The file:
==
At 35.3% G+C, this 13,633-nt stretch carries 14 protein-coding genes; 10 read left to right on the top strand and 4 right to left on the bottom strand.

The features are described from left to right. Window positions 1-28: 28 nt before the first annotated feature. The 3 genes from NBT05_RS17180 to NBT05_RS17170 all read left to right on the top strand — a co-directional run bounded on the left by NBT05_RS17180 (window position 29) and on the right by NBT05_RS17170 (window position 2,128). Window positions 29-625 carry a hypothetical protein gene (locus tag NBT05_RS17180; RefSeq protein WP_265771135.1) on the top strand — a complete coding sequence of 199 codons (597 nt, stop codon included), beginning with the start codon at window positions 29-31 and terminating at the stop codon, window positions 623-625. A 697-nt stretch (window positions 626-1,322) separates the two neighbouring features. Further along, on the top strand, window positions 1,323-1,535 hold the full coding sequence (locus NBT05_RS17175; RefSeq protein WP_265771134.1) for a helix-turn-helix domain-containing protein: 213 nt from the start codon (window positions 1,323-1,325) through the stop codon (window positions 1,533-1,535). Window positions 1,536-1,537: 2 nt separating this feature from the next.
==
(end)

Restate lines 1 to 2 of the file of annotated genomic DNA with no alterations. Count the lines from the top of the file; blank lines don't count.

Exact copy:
At 35.3% G+C, this 13,633-nt stretch carries 14 protein-coding genes; 10 read left to right on the top strand and 4 right to left on the bottom strand.

The features are described from left to right. Window positions 1-28: 28 nt before the first annotated feature. The 3 genes from NBT05_RS17180 to NBT05_RS17170 all read left to right on the top strand — a co-directional run bounded on the left by NBT05_RS17180 (window position 29) and on the right by NBT05_RS17170 (window position 2,128). Window positions 29-625 carry a hypothetical protein gene (locus tag NBT05_RS17180; RefSeq protein WP_265771135.1) on the top strand — a complete coding sequence of 199 codons (597 nt, stop codon included), beginning with the start codon at window positions 29-31 and terminating at the stop codon, window positions 623-625. A 697-nt stretch (window positions 626-1,322) separates the two neighbouring features. Further along, on the top strand, window positions 1,323-1,535 hold the full coding sequence (locus NBT05_RS17175; RefSeq protein WP_265771134.1) for a helix-turn-helix domain-containing protein: 213 nt from the start codon (window positions 1,323-1,325) through the stop codon (window positions 1,533-1,535). Window positions 1,536-1,537: 2 nt separating this feature from the next.